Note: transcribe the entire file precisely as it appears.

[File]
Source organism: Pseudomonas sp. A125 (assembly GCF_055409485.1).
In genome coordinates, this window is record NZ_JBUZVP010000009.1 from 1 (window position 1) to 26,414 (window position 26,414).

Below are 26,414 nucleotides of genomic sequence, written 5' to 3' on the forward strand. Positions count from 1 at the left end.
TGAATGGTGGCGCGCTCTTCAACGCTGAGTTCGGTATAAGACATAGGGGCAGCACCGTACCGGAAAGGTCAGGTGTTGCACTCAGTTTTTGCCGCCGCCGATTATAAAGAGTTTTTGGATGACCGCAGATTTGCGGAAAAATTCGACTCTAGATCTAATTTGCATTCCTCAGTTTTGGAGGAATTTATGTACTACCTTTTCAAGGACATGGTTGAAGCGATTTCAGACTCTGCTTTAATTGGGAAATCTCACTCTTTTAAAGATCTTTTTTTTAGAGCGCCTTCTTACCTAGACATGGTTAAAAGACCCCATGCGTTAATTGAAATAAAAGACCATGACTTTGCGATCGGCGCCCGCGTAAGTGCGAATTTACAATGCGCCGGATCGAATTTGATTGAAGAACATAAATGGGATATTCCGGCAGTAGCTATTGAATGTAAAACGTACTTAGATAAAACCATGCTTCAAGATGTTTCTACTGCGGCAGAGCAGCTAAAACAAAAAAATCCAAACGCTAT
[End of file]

Source organism: Pseudomonas sp. A125 (assembly GCF_055409485.1).
In genome coordinates, this window is record NZ_JBUZVP010000009.1 from 1 (window position 1) to 26,414 (window position 26,414).

Below are 26,414 nucleotides of genomic sequence, written 5' to 3' on the forward strand. Positions count from 1 at the left end.
TGAATGGTGGCGCGCTCTTCAACGCTGAGTTCGGTATAAGACATAGGGGCAGCACCGTACCGGAAAGGTCAGGTGTTGCACTCAGTTTTTGCCGCCGCCGATTATAAAGAGTTTTTGGATGACCGCAGATTTGCGGAAAAATTCGACTCTAGATCTAATTTGCATTCCTCAGTTTTGGAGGAATTTATGTACTACCTTTTCAAGGACATGGTTGAAGCGATTTCAGACTCTGCTTTAATTGGGAAATCTCACTCTTTTAAAGATCTTTTTTTTAGAGCGCCTTCTTACCTAGACATGGTTAAAAGACCCCATGCGTTAATTGAAATAAAAGACCATGACTTTGCGATCGGCGCCCGCGTAAGTGCGAATTTACAATGCGCCGGATCGAATTTGATTGAAGAACATAAATGGGATATTCCGGCAGTAGCTATTGAATGTAAAACGTACTTAGATAAAACCATGCTTCAAGATGTTTCTACTGCGGCAGAGCAGCTAAAACAAAAAAATCCAAACGCTAT